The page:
Saturday, May 12, 2012

Right-Wing Pols In A Nutshell: Loathing Mitt and His Brethren, Crying Jamie Di(a)mon(d), Wachovia-Lehman Bros. Trysts & Viewing Quick Departure of Would-Be Quislings from Fannie, Freddie, BoA, Chase, Wells, Citi?



It all comes out in the wash.

So they say.

We'll know pretty soon now anyway (if we're paying attention). And the bad news is also breaking about the Wachovia-Lehman machinations.

From our man on the street, Neil Garfield at Living Lies:

Executive Departures at Fannie, Freddie and Investment Banks


The Wall Street Journal and the New York Times are all buzzing about the departures and layoffs of high placed investment bankers at Fannie and Freddie and the huge layoffs at BOA, Citi, Chase, and Wells of formerly high-priced (stupidly high salaries and bonuses) of major players in their investment banking divisions. These people have intimate knowledge of the actual flow of money, securities and the alleged  securitization of millions of loans.

If you are looking for fact and expert witnesses, this group of people contains at least a few hundred whistle blowers despite contracts they signed for their benefits package on leaving the GSEs and the Banks. Many of them are waiting to be contacted and believe they can make far more money busting the banks or agencies that hired them than the bloated severance package they received.

If you ask the right questions and follow up with them, you will learn that from the very start the documents used at closing with borrowers were even more misleading than the documents used at closing with the lender investors. They will also tell you names of investors and investor "pools" and the fund manager of each. And of course they will tell you that the pools are either empty, non-existent or hydrogenated so that their existence and contents are a complete mystery even to those who sold repackaged mini bonds or mortgage bonds using the dissolution of the old "trust" that purportedly claimed ownership over the entire loan.

Most important is that these people can tell you why "bankruptcy remote" thinly capitalised entities were used to originate the loans rather than the lending pools. And they can tell you where to find the money that was received, but not allocated to reduce the loan balances or the balances due on the mortgage bonds.
_ _ _ _ _ _ _

City of St. Petersburg wins $10.4 million verdict against big bank – Tampa Bay Times
on 03 May 2012.

TAMPA — In a major victory for St. Petersburg that further feeds into a backlash against Wall Street, a federal jury ruled Tuesday that Wachovia Global Securities breached its contract and owes the city $10.4 million for not notifying it sooner about a failing investment.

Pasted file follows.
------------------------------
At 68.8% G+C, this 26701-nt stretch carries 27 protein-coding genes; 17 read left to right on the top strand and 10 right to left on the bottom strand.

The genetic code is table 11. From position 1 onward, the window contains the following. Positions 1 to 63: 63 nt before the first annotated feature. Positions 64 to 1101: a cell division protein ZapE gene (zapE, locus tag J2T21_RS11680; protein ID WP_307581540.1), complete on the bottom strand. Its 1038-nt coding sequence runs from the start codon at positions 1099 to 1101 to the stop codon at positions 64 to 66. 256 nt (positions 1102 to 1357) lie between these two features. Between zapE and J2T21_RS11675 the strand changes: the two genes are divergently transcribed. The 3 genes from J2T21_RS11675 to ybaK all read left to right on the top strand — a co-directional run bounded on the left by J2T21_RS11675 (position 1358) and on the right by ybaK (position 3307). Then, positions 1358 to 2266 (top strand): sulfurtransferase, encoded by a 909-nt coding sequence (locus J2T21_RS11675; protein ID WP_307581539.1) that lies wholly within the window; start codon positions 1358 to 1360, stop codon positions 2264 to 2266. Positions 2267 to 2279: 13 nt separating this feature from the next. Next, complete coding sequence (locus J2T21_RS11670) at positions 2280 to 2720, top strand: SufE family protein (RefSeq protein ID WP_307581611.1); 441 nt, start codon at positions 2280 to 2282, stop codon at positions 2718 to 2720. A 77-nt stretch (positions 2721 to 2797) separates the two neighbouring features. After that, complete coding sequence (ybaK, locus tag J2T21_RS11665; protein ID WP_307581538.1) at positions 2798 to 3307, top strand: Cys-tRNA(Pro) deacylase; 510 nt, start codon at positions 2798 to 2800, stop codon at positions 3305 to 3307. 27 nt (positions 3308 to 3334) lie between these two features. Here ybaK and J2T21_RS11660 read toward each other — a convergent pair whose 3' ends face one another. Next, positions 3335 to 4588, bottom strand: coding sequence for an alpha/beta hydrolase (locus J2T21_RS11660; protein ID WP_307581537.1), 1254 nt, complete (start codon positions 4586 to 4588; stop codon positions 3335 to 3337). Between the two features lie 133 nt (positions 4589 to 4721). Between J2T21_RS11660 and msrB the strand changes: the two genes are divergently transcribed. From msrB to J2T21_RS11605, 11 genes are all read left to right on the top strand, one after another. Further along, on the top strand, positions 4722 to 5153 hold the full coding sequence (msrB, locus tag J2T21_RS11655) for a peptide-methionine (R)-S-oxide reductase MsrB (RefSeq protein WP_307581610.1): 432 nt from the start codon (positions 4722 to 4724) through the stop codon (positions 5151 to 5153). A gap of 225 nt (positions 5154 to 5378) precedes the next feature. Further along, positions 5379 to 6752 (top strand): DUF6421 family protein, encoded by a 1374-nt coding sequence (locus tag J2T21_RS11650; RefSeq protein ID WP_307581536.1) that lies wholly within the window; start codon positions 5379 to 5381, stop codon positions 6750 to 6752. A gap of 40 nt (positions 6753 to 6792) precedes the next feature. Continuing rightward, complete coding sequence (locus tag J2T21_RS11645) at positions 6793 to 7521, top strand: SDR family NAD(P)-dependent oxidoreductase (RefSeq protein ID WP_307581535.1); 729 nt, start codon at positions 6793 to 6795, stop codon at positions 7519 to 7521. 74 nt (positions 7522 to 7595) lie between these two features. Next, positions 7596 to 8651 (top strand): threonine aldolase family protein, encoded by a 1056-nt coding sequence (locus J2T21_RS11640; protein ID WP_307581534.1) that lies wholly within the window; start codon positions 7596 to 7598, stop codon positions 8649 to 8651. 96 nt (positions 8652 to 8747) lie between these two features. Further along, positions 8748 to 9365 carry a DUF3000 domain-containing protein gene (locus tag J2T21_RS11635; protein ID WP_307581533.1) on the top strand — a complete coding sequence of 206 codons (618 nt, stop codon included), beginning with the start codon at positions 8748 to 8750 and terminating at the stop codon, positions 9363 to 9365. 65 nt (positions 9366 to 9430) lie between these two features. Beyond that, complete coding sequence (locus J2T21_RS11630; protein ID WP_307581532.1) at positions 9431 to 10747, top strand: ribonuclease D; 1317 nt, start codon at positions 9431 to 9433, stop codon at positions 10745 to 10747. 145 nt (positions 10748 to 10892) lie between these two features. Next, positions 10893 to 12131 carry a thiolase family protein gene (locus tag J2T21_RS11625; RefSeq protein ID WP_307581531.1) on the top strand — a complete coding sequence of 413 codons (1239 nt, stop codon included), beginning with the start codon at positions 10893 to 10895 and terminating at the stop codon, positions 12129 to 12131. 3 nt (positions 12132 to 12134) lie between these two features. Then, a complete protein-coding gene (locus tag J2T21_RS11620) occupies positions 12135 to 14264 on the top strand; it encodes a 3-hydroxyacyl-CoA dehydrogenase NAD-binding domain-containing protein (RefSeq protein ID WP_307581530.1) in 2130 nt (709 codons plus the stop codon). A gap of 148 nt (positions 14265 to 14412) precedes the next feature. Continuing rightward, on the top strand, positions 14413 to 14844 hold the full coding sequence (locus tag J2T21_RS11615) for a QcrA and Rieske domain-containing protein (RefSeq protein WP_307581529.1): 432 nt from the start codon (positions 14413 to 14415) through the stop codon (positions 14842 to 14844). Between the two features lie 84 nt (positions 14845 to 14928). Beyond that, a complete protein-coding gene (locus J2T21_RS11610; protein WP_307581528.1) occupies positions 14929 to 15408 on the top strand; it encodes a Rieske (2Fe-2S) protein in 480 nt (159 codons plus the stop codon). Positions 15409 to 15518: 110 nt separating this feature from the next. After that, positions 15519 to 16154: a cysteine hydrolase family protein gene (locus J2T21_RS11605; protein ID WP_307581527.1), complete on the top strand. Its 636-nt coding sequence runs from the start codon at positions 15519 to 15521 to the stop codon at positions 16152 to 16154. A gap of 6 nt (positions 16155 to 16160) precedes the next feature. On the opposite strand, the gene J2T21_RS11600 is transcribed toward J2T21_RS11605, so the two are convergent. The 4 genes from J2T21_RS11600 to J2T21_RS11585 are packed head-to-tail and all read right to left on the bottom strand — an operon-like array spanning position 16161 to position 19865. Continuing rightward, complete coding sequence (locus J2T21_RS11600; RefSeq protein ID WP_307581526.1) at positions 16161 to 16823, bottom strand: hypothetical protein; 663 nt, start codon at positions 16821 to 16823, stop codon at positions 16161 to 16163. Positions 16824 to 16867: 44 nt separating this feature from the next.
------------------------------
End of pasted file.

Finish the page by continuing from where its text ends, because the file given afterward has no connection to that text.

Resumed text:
Seven jurors spent more than four hours deliberating in a case that pitted city officials against financial giant Wells Fargo, which bought Wachovia in 2009. After six days of testimony, jurors sided with city officials who blamed Wachovia for losses they incurred when Lehman Brothers went bankrupt.

“The bank was the professional,” said juror Michael Gross, 62, of Pinellas Park. “The city might have been negligent, but the city hired the bank to manage those investments. That’s what they were paid to do.”
v
Two jurors interviewed by the Tampa Bay Times said both legal teams presented strong arguments in a case that is bound to have ramifications nationwide. About a dozen lawsuits are set for trial in which large investors, including Sarasota County, are seeking to recover losses in Lehman Brothers bonds from the financial adviser who managed the portfolios — Wachovia Global Securities.

While the jurors agreed with Wells Fargo attorneys that the city should have done a better job overseeing an investment portfolio of more than $400 million, they sided with city attorneys in concluding that such negligence was moot because the investments ultimately were Wachovia’s responsibility.

“We weren’t happy with how the city managed its portfolio,” said jury foreman Bill Jotham, 61, of Sarasota. “But the evidence showed that Wachovia didn’t do its fiduciary duty.”

City officials expect motions related to the trial to be filed in the coming days, and offered few words for comment.

“We’re pleased with the verdict, the verdict speaks for itself,” said City Attorney John Wolfe.

The verdict was undeniably good news for a city that had spent $1.2 million to fight a case that was far from a sure bet.


“Nothing is ever certain in litigation, but we were always confident in our legal team,” Mayor Bill Foster said. Handling much of the litigation for the city were Rob Marcus and C. Bailey King from the Charlotte, N.C., law firm Smith Moore Leatherwood. Helping them throughout was assistant city attorney Jacqueline Kovilaritch.

If the city recoups its money from Wells Fargo, Foster said it will be put back into the city’s investment portfolio.

Can Knowing More About Mitty and Friends Increase Your Loathing? Oh yes.